Why Not to Quit Stocks Altogether
When an otherwise dull report on mutual fund flows becomes the lead story in Sunday’s New York Times, it behooves investors to pay attention. Citing data from the Investment Company Institute, the mutual fund industry’s trade group, the Times’ August 21 article reported that investors withdrew a “staggering” $33 billion from domestic stock funds in the first seven months of 2010, and it raised the question of whether the numbers suggested a long-term shift in investor psychology.
That your friends, neighbors and countrymen have grown wary -- if not sick -- of stocks shouldn’t come as a surprise. In the wake of ten years of negative returns (the result of two devastating bear markets), a surge in volatility that culminated in the May 6 “flash crash,” and the remarkably strong performance of Treasury bonds, it’s no wonder that millions of investors have been pulling money out of the lagging category of assets and moving it into something that has done so much better.
But that doesn’t mean that the turn-tail crowd is doing the right thing. Yes, the stock market is more prone than ever to terrifying accidents. But there’s no way to build anything resembling a diversified investment plan sans stocks. For more on why you shouldn’t abandon stocks, read on.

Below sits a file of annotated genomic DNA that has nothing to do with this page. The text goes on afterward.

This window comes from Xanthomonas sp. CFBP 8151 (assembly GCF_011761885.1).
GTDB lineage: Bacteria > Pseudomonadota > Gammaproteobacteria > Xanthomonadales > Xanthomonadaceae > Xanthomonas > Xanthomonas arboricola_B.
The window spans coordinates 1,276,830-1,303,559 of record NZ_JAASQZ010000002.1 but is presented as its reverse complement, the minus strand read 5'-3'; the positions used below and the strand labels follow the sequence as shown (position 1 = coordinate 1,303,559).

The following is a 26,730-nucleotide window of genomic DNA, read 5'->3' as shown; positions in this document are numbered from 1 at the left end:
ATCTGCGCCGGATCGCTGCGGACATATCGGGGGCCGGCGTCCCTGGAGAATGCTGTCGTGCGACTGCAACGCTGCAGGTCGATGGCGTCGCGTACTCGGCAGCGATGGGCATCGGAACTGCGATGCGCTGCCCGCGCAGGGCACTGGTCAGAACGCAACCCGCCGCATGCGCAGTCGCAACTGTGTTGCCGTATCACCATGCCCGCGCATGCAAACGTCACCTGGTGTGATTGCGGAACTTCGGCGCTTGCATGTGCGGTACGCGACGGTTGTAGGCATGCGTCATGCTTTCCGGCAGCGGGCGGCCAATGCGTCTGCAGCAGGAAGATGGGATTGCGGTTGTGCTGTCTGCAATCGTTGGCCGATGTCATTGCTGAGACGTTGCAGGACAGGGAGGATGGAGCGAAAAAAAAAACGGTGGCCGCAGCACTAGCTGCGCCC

For starters, the supposedly safe alternatives aren’t especially appealing. The national average interest rate on a five-year CD is 1.8%. A few banks advertise 2.5%. Such a deal! If there’s any inflation at all and your money is in a taxable account, you make between nothing and next-to-nothing. Even in a tax-deferred account, you may even come out behind.
With interest rates falling steadily since April, bond funds have delivered handsome total returns (bond prices and yields move in opposite directions). Consider Vanguard Long-Term Treasury Fund (symbol VUSTX), which, as the name indicates, owns Treasury bonds with long maturities. Year-to-date through August 24, the fund returned a remarkable 20.2%.
But as yields fall, opportunities for additional gains diminish and risks rise. The ten-year Treasury note, which yielded 4% in April, yielded a bit more than 2.5% at the close of trading on August 24. The Vanguard fund’s duration, a measure of interest-rate risk, stands at 12.8 years. That means if long-term interest rates rise one percentage point, which is not out of the question by this time next year, the fund’s share price will likely fall about 12.8%. No matter how bad you think the economy is, it isn’t so awful that the government and the financial markets can keep the cost of credit near zero forever.